The Private Sector

How’s the bathroom business doing, Jim? Well, the profitability ratio stinks, but there’s a lot of liquidity.

Nothing is more common as having to go to the bathroom, yet there are few examples of for-profit bathrooms in our otherwise profit-oriented cities. Even though bathroom access is often bartered indirectly – “customers only” comes to mind – such access is almost never charged for outright.

Outside of sports arenas and shopping malls, bathrooms also tend to be quite small. This is understandable, given the high cost of commercial real estate. Nevertheless it runs somewhat counter to the natural economy of scale that is bathroom installation. Once you have already ripped up the floor and sorted out the plumbing, the cost of each additional toilet or sink may be comparatively low.

There are, perhaps, reasons to think that for-profit bathrooms will become more common soon:

  1. Micropayments

    Transaction costs are the scourge of any high-liquidity, low-margin market, and the bathroom business is no exception. If you are planning to charge a dollar (say) per person, then obviously you are not going to turn a profit if you have to hire somebody to man the till or pay a transaction fee to a payment systems company. Only with an automated, extremely low-cost payment system might for-profit bathrooms actually work.

  2. Bathroom Apps

    By telling you where nearby bathrooms are, apps could allow bathrooms to be findable even if they are in relatively out-of-the-way locations where real estate is not so pricey: in basements, second floors, side streets, etc. Apps could also let people reserve the use of a bathroom immediately ahead of time, or at least check to see if there is a bathroom available.

  3. Transit Tech

    As transit systems introduce features like, for example, two-hour transfer passes, their passengers will be able to get off a bus or train to use bathroom without being charged a double fare. Transit apps can also help in this regard: passengers can now check to see when the next bus is coming, and so can estimate whether or not they will have time to use the bathroom without missing it. This will also allow passengers to wait indoors for the bus when the weather is bad; and in some cases, perhaps, do so near a for-profit bathroom.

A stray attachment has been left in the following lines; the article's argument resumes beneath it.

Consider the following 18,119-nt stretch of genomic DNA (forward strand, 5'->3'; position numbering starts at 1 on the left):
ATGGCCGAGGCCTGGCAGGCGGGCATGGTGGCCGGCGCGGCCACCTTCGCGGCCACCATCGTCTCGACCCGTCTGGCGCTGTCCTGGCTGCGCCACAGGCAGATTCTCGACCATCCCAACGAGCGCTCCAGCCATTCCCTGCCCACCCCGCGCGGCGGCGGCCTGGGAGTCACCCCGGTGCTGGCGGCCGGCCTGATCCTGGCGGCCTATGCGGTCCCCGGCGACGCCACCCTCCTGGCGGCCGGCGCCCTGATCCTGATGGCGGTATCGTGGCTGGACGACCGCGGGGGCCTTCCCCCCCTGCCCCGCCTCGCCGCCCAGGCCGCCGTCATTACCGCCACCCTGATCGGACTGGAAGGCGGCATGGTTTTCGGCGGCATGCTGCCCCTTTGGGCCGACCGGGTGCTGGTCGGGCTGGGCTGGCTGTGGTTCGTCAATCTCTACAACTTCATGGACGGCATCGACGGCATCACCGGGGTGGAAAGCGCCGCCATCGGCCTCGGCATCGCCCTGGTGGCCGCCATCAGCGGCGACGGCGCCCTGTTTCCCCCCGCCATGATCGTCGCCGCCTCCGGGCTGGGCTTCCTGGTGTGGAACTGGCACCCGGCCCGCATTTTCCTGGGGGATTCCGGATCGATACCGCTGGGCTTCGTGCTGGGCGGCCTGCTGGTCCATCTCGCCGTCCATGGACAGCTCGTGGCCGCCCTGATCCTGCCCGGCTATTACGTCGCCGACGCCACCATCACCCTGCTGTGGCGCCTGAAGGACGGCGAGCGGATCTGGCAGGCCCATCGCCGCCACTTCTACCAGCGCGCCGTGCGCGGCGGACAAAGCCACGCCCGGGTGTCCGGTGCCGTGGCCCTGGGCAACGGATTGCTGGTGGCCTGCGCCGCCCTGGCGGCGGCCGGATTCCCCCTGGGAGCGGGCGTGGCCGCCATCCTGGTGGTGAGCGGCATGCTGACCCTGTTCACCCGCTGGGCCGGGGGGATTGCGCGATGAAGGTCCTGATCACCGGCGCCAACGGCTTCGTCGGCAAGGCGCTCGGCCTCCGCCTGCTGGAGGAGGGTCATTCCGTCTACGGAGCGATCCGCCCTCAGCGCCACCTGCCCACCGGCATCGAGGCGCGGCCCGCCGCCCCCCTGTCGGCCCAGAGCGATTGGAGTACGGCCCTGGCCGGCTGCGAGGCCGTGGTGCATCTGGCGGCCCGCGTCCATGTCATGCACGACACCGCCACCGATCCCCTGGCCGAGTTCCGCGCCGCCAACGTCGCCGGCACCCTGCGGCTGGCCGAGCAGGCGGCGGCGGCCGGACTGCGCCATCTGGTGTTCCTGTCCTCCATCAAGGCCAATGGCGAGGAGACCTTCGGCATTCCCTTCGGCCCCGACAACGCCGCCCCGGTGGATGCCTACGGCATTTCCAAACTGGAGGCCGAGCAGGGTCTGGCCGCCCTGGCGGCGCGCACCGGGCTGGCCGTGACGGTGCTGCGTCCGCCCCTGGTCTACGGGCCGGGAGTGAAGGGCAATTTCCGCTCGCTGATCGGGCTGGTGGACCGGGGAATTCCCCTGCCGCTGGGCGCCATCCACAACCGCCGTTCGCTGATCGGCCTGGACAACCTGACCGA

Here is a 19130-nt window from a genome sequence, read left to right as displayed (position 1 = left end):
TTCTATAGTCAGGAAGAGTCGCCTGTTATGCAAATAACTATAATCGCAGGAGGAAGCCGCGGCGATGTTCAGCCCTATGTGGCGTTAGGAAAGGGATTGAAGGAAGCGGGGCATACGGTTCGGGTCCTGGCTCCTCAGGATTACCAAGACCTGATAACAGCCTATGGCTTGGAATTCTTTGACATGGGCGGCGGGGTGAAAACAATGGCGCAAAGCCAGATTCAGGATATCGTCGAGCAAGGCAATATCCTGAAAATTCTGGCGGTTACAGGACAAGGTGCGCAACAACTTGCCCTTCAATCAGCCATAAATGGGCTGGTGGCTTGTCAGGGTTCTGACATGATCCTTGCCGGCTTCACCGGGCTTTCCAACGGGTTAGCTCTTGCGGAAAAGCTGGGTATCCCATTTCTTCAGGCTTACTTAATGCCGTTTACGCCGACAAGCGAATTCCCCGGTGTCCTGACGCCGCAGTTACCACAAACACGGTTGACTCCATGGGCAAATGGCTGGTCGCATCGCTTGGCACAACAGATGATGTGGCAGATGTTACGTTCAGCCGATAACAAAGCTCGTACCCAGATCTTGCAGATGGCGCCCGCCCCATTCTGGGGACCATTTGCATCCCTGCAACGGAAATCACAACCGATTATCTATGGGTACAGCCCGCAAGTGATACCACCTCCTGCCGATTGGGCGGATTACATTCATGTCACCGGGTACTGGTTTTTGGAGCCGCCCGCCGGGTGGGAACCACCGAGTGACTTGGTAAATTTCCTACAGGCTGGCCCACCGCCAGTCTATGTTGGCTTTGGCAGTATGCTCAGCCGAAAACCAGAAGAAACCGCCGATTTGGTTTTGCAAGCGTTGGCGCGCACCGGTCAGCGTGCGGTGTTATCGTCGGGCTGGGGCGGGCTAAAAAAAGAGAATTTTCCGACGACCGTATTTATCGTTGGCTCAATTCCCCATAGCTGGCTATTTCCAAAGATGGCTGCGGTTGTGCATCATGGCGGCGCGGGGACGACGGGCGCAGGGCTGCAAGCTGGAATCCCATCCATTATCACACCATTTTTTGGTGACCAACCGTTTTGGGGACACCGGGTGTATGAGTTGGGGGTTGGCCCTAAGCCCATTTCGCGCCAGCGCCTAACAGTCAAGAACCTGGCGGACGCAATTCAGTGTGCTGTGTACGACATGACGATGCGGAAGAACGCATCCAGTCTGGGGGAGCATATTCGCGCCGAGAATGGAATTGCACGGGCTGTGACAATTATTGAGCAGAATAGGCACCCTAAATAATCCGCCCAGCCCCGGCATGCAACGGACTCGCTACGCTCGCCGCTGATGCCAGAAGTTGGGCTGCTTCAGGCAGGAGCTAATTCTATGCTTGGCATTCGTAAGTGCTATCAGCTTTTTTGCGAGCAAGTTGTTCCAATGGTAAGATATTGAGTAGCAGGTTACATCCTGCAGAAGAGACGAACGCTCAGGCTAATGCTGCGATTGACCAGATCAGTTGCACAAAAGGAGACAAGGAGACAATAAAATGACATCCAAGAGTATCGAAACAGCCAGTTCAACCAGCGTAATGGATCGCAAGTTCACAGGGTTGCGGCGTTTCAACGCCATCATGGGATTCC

4. Robots

    It might also be possible to automate much, or at least part of, the process of cleaning a bathroom, which could go a long way towards making a public bathroom profitable. Expensive bathroom cleaning robots might also make public bathrooms more of an economy of scale; the toilet-to-robot ratio would increase the more toilets a bathroom has.

  5. Babies, Boomers, Bloggers

    [Okay, I may be tipping my hand here by including bloggers in this group]. Demographics and technology really are changing where many people do (their) business. The Baby Boomers are getting older. Many of them are approaching partial or full retirement and seeking to work or relax more in public spaces close to their homes, rather than continue making long commutes five days a week. Mothers too (and sometimes fathers), with fewer children and better computers and careers than ever before, are spending more time in public spaces with their babies. They need places where they can breastfeed and change diapers, and bathrooms large enough to fit in strollers.

Of course, a profitable bathroom does not need to be a for-profit bathroom. It could instead be that bathrooms will become more common, cleaner, or less costly for the public sector to provide.



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